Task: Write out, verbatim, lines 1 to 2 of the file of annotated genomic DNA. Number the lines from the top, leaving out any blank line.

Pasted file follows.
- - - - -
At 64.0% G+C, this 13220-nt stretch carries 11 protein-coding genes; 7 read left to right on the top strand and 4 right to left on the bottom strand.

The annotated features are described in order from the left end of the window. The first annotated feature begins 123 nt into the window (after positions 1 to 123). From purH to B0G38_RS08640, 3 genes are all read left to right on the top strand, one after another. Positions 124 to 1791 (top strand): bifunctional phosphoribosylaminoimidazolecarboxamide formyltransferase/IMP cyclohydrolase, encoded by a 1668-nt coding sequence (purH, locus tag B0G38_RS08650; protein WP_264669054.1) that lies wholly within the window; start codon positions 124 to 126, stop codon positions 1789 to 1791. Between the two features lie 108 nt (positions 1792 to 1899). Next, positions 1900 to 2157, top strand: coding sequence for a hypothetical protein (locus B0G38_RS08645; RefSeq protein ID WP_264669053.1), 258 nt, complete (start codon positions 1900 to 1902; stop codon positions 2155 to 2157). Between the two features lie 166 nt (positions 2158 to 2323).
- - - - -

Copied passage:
At 64.0% G+C, this 13220-nt stretch carries 11 protein-coding genes; 7 read left to right on the top strand and 4 right to left on the bottom strand.

The annotated features are described in order from the left end of the window. The first annotated feature begins 123 nt into the window (after positions 1 to 123). From purH to B0G38_RS08640, 3 genes are all read left to right on the top strand, one after another. Positions 124 to 1791 (top strand): bifunctional phosphoribosylaminoimidazolecarboxamide formyltransferase/IMP cyclohydrolase, encoded by a 1668-nt coding sequence (purH, locus tag B0G38_RS08650; protein WP_264669054.1) that lies wholly within the window; start codon positions 124 to 126, stop codon positions 1789 to 1791. Between the two features lie 108 nt (positions 1792 to 1899). Next, positions 1900 to 2157, top strand: coding sequence for a hypothetical protein (locus B0G38_RS08645; RefSeq protein ID WP_264669053.1), 258 nt, complete (start codon positions 1900 to 1902; stop codon positions 2155 to 2157). Between the two features lie 166 nt (positions 2158 to 2323).